Monday, August 23, 2004

Good question.

John Edwards wonders...
"Why would anyone support this new rule which could mean a pay cut for millions of Americans who have already seen their real wages drop again this year?"
...and no one seems to have a good answer, as confusion seems to be the only constant when considering the new overtime rules promulgated by the Bushco Department of Labor.

What do the rules mean?
"To be candid, no one knows," said Jerry Hunter, a labor lawyer at Bryan Cave LLP in St. Louis and former general counsel of the National Labor Relations Board during the first Bush administration.


The new rules are intended to limit workers' multimillion-dollar lawsuits, many of them successful, claiming they were cheated out of overtime pay for working more than 40 hours a week.

Retailers, restaurants, insurance firms and banks have been targets, and jobs in those places are generally exempted from overtime in the new rules. They include chefs, pharmacists, funeral directors, embalmers, journalists, insurance claims adjusters, low- and midlevel bank managers and dental hygienists.


Labor leaders say slight changes in wording could exempt millions from overtime pay. The Labor Department says duties are more clear and make status more certain, resulting in "few, if any" losing overtime.

The changes will prompt "a whole new round of litigation to determine what these phrases mean," said Baldwin Robertson, a Washington labor lawyer hired by Working America to answer workers' questions on its Web site.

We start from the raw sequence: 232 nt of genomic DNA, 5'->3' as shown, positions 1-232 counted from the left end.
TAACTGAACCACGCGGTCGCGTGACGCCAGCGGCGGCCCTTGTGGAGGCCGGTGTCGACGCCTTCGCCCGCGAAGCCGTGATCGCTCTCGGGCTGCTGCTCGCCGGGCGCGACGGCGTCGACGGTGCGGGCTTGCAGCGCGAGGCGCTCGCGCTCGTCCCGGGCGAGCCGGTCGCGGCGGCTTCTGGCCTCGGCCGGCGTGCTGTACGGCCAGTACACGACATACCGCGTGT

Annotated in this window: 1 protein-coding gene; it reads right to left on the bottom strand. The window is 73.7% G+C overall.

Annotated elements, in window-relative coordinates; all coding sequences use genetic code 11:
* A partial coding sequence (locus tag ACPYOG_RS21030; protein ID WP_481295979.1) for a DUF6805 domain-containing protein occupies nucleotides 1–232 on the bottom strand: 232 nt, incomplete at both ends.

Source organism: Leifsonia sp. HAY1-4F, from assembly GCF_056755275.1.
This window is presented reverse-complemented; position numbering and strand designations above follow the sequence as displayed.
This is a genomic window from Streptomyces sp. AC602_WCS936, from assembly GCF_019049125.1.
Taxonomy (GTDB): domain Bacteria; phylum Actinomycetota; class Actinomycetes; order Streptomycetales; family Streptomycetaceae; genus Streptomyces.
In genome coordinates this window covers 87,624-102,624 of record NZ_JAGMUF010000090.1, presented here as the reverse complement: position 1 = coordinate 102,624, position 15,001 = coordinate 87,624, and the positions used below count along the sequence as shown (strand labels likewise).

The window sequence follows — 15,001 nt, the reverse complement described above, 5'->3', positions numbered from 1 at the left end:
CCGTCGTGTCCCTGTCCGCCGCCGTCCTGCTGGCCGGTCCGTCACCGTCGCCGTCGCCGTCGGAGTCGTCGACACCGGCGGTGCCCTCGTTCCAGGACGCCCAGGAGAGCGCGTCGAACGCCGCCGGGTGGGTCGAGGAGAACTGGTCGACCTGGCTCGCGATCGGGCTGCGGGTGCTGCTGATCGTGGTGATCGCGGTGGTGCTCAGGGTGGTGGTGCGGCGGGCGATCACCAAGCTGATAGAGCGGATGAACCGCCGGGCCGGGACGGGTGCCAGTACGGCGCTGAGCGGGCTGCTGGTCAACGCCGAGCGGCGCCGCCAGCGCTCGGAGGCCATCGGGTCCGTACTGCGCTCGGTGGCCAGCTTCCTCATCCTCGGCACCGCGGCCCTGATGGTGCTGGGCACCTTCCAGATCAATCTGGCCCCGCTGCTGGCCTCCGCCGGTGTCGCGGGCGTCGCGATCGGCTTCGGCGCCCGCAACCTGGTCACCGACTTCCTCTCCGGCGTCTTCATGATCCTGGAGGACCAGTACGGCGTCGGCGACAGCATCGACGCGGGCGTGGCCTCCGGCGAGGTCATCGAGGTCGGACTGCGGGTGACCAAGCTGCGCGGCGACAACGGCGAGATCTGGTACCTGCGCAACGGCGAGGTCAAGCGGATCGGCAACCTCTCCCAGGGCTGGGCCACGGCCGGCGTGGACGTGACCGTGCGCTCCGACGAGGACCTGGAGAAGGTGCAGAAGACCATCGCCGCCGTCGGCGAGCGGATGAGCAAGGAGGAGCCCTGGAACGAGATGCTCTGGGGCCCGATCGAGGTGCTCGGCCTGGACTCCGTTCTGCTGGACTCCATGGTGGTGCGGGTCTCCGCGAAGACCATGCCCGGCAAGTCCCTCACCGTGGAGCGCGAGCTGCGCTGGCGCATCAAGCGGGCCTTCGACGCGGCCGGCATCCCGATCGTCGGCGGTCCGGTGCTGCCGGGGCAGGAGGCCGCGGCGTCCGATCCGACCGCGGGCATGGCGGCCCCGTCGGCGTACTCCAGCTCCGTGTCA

As Salon points out, there's only one thing we know for sure... thing is certain: Businesses and their lobbyists are loving it.
The real question for most Americans, of course, is "What does it mean for me?" The Stakeholder offers a handy checklist for the curious. If you...
manage and regularly direct the work of at least two employees and who can hire or fire other employees, or make recommendations on hiring and firing.


perform office or nonmanual work related to the management or business operations of an employer and who exercise "discretion and independent judgment with respect to matters of significance."

or are you one who...

requires advanced knowledge in science or learning acquired by specialized instruction

or do you...

make sales away from an employer's place of business

or are you one of millions of...

Computer employees, which include computer systems analysts, programmers, software engineers and other similar skilled workers...
...Well, then those extra hours at work aren't overtime hours anymore. Sorry.


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